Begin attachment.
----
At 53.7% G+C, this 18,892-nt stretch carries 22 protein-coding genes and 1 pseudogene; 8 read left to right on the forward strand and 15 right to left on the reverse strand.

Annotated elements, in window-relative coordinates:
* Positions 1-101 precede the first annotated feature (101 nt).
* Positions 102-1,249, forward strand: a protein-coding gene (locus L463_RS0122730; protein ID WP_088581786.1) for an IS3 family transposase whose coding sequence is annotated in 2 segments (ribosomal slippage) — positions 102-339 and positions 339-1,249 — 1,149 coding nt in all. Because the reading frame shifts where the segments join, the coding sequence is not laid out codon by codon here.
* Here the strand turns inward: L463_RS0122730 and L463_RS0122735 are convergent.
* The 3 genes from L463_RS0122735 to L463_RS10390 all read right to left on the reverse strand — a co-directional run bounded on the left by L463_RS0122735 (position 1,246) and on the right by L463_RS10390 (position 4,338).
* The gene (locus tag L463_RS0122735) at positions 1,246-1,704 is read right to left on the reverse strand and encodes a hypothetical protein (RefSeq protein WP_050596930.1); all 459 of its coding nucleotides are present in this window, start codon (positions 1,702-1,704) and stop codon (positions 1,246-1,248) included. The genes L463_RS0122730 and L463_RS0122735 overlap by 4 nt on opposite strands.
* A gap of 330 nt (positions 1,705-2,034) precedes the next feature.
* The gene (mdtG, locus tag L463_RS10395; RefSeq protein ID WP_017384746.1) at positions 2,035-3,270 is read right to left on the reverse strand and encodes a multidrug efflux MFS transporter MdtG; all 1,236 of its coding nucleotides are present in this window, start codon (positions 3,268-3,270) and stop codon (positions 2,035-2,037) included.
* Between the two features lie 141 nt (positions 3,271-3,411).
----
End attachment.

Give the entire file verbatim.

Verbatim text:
At 53.7% G+C, this 18,892-nt stretch carries 22 protein-coding genes and 1 pseudogene; 8 read left to right on the forward strand and 15 right to left on the reverse strand.

Annotated elements, in window-relative coordinates:
* Positions 1-101 precede the first annotated feature (101 nt).
* Positions 102-1,249, forward strand: a protein-coding gene (locus L463_RS0122730; protein ID WP_088581786.1) for an IS3 family transposase whose coding sequence is annotated in 2 segments (ribosomal slippage) — positions 102-339 and positions 339-1,249 — 1,149 coding nt in all. Because the reading frame shifts where the segments join, the coding sequence is not laid out codon by codon here.
* Here the strand turns inward: L463_RS0122730 and L463_RS0122735 are convergent.
* The 3 genes from L463_RS0122735 to L463_RS10390 all read right to left on the reverse strand — a co-directional run bounded on the left by L463_RS0122735 (position 1,246) and on the right by L463_RS10390 (position 4,338).
* The gene (locus tag L463_RS0122735) at positions 1,246-1,704 is read right to left on the reverse strand and encodes a hypothetical protein (RefSeq protein WP_050596930.1); all 459 of its coding nucleotides are present in this window, start codon (positions 1,702-1,704) and stop codon (positions 1,246-1,248) included. The genes L463_RS0122730 and L463_RS0122735 overlap by 4 nt on opposite strands.
* A gap of 330 nt (positions 1,705-2,034) precedes the next feature.
* The gene (mdtG, locus tag L463_RS10395; RefSeq protein ID WP_017384746.1) at positions 2,035-3,270 is read right to left on the reverse strand and encodes a multidrug efflux MFS transporter MdtG; all 1,236 of its coding nucleotides are present in this window, start codon (positions 3,268-3,270) and stop codon (positions 2,035-2,037) included.
* Between the two features lie 141 nt (positions 3,271-3,411).